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freud and slow time
So how long in Wildflowers time has it been since we've seen Flint, anyway? That little slip was entirely welcome, but seemed to come out of nowhere, though I am probably mistaken. I do hope that Annie spends considerable time pondering it and realizes she wants him far more than Bree; I've suspected that girl to be serious trouble from the beginning.
I'm with CuteDress on the cute dress: the one time of year you can get away with red and green is Christmas, and at that time it's actually pretty much expected. What I *was* going to note though is the "garden of crazy" that results when the bold yellow and blues are added: wow! Now we're in some wild tie-dye territory.
Feel better
PLEASE take the time to feel better. You owe that to yourself, and if there is anything that this weird life we all live should have taught us it is that no one is going to take care of us if we don't do that ourselves. Think of it the same way as the airbags in planes: you have to put your own on first. Always.
Some time in this life I want to live in Vancouver...
Damn! I wouldn't want to be driving on any road in BC and have a sudden scream in the seat behind me. I probably WOULD go off the road. I feel sorry for both Annie *and* her father.
I'm actually a bit curious about Emily. Um...shouldn't she be *showing* more??? Where ARE they coming from?
Well...I *would* think that bit would certainly be on her mind as well...
July 12th, 2017
I'm glad someone already replied to Ari's comment because I was going to make that exact point. Just days after transitioning I dressed as a man one more time in order to attend my school's graduation that year with no fuss. (The announcement to the community was made over the summer.) I've rarely been more uncomfortable, and there is no way it will ever happen again. I totally get what Ky is feeling.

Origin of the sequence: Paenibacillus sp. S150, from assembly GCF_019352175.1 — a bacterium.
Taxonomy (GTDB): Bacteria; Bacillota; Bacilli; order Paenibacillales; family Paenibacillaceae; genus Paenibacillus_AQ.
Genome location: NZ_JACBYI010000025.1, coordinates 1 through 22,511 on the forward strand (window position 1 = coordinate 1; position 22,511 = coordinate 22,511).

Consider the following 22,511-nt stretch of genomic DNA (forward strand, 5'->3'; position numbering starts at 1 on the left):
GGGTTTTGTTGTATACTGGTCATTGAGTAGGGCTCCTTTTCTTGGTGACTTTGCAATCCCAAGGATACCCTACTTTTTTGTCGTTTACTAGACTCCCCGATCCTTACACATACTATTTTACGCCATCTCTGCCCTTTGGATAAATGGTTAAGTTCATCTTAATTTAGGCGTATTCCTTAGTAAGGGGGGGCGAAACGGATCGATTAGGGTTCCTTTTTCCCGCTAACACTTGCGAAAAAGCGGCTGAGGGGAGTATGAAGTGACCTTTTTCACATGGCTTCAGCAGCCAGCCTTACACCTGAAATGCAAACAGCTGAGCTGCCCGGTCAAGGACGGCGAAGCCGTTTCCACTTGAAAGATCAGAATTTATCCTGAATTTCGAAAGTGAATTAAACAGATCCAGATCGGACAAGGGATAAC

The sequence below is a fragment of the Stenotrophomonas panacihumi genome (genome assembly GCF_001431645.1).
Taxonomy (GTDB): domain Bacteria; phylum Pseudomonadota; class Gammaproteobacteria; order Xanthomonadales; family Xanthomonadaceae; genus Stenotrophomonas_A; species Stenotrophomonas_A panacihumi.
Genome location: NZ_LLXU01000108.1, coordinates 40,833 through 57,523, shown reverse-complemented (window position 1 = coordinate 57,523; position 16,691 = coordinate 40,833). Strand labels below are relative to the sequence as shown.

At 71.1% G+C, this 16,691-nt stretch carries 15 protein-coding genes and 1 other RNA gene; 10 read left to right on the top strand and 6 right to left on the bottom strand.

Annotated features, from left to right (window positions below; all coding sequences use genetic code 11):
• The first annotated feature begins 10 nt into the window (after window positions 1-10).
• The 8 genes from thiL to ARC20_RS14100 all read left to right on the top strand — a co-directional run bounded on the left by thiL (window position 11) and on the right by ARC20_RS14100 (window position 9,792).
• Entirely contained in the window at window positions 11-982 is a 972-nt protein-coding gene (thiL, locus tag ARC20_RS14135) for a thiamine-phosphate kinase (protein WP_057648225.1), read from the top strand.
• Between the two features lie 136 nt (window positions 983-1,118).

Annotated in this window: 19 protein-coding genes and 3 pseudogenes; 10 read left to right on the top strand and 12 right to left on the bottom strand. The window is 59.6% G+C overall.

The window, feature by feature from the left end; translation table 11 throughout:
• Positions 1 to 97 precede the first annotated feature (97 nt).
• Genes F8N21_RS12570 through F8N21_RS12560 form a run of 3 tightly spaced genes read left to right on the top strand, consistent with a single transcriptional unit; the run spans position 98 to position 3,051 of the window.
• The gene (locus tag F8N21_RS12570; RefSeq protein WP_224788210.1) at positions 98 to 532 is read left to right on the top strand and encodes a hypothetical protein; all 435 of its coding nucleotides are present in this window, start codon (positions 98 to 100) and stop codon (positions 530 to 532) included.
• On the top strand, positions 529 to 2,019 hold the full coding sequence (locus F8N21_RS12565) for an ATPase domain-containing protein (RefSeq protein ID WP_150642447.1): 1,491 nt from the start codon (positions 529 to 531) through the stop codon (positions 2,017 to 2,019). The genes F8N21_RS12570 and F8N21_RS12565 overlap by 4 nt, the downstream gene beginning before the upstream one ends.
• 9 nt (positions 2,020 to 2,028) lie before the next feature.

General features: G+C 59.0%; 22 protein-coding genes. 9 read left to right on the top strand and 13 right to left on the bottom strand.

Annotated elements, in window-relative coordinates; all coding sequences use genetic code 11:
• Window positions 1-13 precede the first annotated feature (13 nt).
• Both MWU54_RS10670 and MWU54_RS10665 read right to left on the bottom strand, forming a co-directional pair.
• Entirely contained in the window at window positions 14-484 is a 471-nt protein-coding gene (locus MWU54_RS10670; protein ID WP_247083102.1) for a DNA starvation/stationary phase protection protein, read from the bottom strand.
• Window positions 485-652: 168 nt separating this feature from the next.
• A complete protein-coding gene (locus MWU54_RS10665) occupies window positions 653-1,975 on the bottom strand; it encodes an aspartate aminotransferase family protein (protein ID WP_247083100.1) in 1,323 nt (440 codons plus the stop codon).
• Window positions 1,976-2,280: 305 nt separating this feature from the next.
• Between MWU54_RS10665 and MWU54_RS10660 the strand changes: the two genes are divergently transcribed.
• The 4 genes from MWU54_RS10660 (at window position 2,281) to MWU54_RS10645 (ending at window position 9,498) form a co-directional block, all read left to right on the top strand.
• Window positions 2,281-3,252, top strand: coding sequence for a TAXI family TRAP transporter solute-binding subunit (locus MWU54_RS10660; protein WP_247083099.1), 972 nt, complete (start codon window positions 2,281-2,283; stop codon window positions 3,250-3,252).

I think also that they are probably right: Ky and Drew may ultimately be incompatible. It's sad because they are a cute couple and we *want* to like Drew and we *want* to like them together. But Ky is who they are and Drew is who he is. Unless Drew can swallow his pride and allow himself to deal with whatever bi part of his personality lets him be with Ky to begin with, this relationship is over. And Drew, who lacks the imagination to see himself as anywhere other than the lowest reaches of the Kinsey Scale, would need a massive creativity infusion for that to happen.

I see a breakup here. Maybe that makes Drew miserable enough to see himself in a new way; I don't know. Doubt it could happen before prom though.
"I'm not going to do anything about my fear except enjoy it." What a wonderful line! And how wonderful that Annie has made it so far that she can say it with an introspective smile on her face.
June 22nd, 2017
One way or another—cross-dressing, bigender, transgender, genderqueer, or what have you—Ruby is utterly adorable.
Loving the rainbow drum kit!
I keep thinking it has to have something to do with the odd spelling of "misinterperate," but I can't put a finger on it beyond the obvious aspect of the desperation of parents who can't figure out their daughter's deep depression but, as Mr. Razio (Razia? it is spelled once each way in Panels 5 and 6, AK) says, are grateful that at least she has found *someone* to hold onto.
So I'm wondering why Vincent wouldn't just assume she was calling him "V"? He can like or dislike that, but wouldn't it make more sense in his mind than "Vi"?

BTW: Silly is Silly. I like Silly. :-)
@EmilyAnnCoons: Yes, I just reached the end of chapter 4 and was disappointed to discover that it had been discontinued. Ah well... At least we have Alexis.
Half Chinese, half Japanese: this combination also appears in "Alexis Perkins." Significance?